the Medicaid  shortfall. She  thanked committee  members for                                                                    
their time.                                                                                                                     
2:56:36 PM                                                                                                                    
KATE FINN,  SELF, HOMER (via teleconference),  agreed with a                                                                    
previous  speaker about  removing  the funding  for the  UAA                                                                    
Long-Acting  Reversible  Contraception   study  for  several                                                                    
reasons.  She  spoke  about   the  differences  between  the                                                                    
language of  the bill  versus what the  people who  would be                                                                    
implementing  the program  indicated.  She recommended  that                                                                    
the bill  be vetted  in the  Judiciary Committee  because of                                                                    
potential litigation.  She also  argued that if  people were                                                                    
serious about  stopping substance abuse they  should not cut                                                                    
out $18 million of substance  abuse funding. She also opined                                                                    
that  if Medicaid  was going  to  be a  primary provider  of                                                                    
substance abuse services,  there was now a  reduction of $40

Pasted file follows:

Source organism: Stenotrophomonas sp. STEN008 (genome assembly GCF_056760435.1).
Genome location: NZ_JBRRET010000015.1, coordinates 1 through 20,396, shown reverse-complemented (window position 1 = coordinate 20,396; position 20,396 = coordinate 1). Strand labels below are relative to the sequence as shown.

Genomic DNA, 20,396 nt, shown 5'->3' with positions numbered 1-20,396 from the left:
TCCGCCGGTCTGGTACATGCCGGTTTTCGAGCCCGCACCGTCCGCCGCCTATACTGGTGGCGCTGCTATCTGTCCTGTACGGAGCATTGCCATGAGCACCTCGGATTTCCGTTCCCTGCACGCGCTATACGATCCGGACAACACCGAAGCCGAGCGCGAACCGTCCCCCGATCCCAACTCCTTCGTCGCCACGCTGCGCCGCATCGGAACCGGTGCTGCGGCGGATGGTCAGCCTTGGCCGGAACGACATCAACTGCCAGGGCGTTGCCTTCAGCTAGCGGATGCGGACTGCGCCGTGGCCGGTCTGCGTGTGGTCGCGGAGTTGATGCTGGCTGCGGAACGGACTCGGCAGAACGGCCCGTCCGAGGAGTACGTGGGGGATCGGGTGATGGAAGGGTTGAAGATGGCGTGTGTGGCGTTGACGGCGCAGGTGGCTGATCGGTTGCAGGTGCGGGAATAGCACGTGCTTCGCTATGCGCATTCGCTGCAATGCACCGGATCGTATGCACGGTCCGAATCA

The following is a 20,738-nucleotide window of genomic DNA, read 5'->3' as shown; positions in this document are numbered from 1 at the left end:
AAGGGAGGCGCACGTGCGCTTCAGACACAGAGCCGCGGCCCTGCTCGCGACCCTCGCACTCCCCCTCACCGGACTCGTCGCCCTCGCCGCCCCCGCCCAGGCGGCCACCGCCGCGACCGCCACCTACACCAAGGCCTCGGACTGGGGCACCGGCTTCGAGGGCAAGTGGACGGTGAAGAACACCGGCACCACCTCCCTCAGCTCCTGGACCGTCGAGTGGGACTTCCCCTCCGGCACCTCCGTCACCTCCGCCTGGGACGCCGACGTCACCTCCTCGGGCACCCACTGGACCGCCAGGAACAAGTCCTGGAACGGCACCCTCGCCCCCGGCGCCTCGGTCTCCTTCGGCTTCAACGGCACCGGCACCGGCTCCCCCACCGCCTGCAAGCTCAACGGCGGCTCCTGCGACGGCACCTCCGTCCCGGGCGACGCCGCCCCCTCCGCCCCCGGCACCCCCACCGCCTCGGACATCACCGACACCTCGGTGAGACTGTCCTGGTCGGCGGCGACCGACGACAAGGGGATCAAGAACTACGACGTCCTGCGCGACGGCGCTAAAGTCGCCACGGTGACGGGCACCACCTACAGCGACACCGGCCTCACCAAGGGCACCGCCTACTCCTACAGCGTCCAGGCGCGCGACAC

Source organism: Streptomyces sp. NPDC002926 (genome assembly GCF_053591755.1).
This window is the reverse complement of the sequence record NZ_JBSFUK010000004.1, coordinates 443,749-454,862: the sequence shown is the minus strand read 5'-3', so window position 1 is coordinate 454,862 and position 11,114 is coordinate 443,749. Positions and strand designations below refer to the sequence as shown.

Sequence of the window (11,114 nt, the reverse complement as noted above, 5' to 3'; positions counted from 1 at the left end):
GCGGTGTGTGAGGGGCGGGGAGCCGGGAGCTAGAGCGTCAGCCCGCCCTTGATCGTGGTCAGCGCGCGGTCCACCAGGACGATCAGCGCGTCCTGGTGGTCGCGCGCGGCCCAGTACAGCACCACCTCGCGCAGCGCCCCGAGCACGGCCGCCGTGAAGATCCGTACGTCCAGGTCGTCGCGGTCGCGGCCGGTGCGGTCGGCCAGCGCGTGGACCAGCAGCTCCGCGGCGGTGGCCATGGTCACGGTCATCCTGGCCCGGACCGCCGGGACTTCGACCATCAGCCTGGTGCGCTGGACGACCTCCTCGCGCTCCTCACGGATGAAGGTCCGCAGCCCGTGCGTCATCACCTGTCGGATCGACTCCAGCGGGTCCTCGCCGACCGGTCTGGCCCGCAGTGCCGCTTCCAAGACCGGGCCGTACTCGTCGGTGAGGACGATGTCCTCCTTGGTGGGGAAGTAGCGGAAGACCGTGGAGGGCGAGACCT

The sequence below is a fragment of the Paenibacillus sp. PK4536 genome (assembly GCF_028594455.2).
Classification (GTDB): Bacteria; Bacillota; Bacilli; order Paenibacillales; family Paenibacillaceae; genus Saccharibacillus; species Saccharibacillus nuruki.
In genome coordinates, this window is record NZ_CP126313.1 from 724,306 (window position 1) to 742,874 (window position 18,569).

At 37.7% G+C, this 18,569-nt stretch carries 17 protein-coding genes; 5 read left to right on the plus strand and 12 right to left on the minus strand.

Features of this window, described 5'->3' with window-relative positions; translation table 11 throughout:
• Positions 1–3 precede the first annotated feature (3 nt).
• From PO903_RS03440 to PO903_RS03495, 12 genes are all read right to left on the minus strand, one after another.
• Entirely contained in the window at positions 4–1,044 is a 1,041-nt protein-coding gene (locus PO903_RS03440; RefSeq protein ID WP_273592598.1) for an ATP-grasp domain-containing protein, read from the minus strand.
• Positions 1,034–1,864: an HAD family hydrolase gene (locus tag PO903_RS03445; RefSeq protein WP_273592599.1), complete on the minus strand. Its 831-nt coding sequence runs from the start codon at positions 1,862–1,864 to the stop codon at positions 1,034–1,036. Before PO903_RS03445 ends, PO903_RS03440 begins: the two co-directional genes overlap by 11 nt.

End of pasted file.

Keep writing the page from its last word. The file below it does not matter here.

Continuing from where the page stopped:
million in  Medicaid funding. She thanked  the committee for                                                                    
hearing her testimony.                                                                                                          
2:59:04 PM                                                                                                                    
CAROLINE  VENUTI, KACHEMAK  BAY  CAMPUS OF  UAA, HOMER  (via                                                                    
teleconference),  requested that  $86 million  be reinstated                                                                    
for renovations and deferred  maintenance for the University                                                                    
of  Alaska. She  was aware  that the  money was  not in  the                                                                    
budget because it was contingent  on the Alaska Recovery Act                                                                    
passing.  She  argued   against  the  contingency  provision                                                                    
because of  the importance of  the state taking care  of its                                                                    
property. She  opined that  the University  of Alaska  was a                                                                    
state  gem,  but without  maintaining  the  campus it  would                                                                    
likely   lose  funding   and  students.   She  thanked   the                                                                    
3:00:39 PM                                                                                                                    
ALISON  KULAS,  EXECUTIVE  DIRECTOR,  ALASKA  MENTAL  HEALTH                                                                    
BOARD, ADVISORY  BOARD ON ALCOHOLISM, JUNEAU,  urged support                                                                    
as laid  out in  the governor's budget  of $18  million. She                                                                    
relayed  that her  agencies  were  statutorily charged  with                                                                    
advising the governor, the  legislature, and the departments                                                                    
on the  planning and coordinating  of the State  of Alaska's                                                                    
behavioral health services. She  provided a list of programs                                                                    
and services  the funds would  support over  multiple years.                                                                    
She noted  that the  Alaska Psychiatric Institute  (API) was                                                                    
in  a  state of  crisis  and  that funding  was  desperately                                                                    
needed.  She  advocated  that  the  governor's  supplemental